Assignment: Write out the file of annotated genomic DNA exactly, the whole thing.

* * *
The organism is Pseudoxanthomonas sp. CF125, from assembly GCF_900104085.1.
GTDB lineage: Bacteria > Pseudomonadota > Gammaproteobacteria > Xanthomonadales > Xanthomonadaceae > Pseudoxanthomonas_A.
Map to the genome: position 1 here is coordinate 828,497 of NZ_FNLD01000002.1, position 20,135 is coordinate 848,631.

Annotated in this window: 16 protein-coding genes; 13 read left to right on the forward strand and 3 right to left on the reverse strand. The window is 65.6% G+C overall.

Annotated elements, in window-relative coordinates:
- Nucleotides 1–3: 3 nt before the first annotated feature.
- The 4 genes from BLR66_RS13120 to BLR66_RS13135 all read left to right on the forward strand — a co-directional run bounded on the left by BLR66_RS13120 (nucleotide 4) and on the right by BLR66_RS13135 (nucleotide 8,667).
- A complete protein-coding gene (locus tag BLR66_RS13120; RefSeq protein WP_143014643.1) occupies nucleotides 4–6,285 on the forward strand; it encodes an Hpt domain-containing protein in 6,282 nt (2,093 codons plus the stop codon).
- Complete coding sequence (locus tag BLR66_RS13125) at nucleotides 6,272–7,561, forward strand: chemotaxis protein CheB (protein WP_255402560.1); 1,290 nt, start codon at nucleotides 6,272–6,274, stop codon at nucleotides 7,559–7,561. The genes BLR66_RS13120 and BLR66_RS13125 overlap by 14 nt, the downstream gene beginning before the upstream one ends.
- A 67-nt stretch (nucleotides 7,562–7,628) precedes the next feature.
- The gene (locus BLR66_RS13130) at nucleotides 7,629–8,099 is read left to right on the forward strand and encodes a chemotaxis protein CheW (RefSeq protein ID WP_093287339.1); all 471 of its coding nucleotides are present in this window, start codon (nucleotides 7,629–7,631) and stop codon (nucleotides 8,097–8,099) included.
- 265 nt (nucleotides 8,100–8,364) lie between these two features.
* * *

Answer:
The organism is Pseudoxanthomonas sp. CF125, from assembly GCF_900104085.1.
GTDB lineage: Bacteria > Pseudomonadota > Gammaproteobacteria > Xanthomonadales > Xanthomonadaceae > Pseudoxanthomonas_A.
Map to the genome: position 1 here is coordinate 828,497 of NZ_FNLD01000002.1, position 20,135 is coordinate 848,631.

Annotated in this window: 16 protein-coding genes; 13 read left to right on the forward strand and 3 right to left on the reverse strand. The window is 65.6% G+C overall.

Annotated elements, in window-relative coordinates:
- Nucleotides 1–3: 3 nt before the first annotated feature.
- The 4 genes from BLR66_RS13120 to BLR66_RS13135 all read left to right on the forward strand — a co-directional run bounded on the left by BLR66_RS13120 (nucleotide 4) and on the right by BLR66_RS13135 (nucleotide 8,667).
- A complete protein-coding gene (locus tag BLR66_RS13120; RefSeq protein WP_143014643.1) occupies nucleotides 4–6,285 on the forward strand; it encodes an Hpt domain-containing protein in 6,282 nt (2,093 codons plus the stop codon).
- Complete coding sequence (locus tag BLR66_RS13125) at nucleotides 6,272–7,561, forward strand: chemotaxis protein CheB (protein WP_255402560.1); 1,290 nt, start codon at nucleotides 6,272–6,274, stop codon at nucleotides 7,559–7,561. The genes BLR66_RS13120 and BLR66_RS13125 overlap by 14 nt, the downstream gene beginning before the upstream one ends.
- A 67-nt stretch (nucleotides 7,562–7,628) precedes the next feature.
- The gene (locus BLR66_RS13130) at nucleotides 7,629–8,099 is read left to right on the forward strand and encodes a chemotaxis protein CheW (RefSeq protein ID WP_093287339.1); all 471 of its coding nucleotides are present in this window, start codon (nucleotides 7,629–7,631) and stop codon (nucleotides 8,097–8,099) included.
- 265 nt (nucleotides 8,100–8,364) lie between these two features.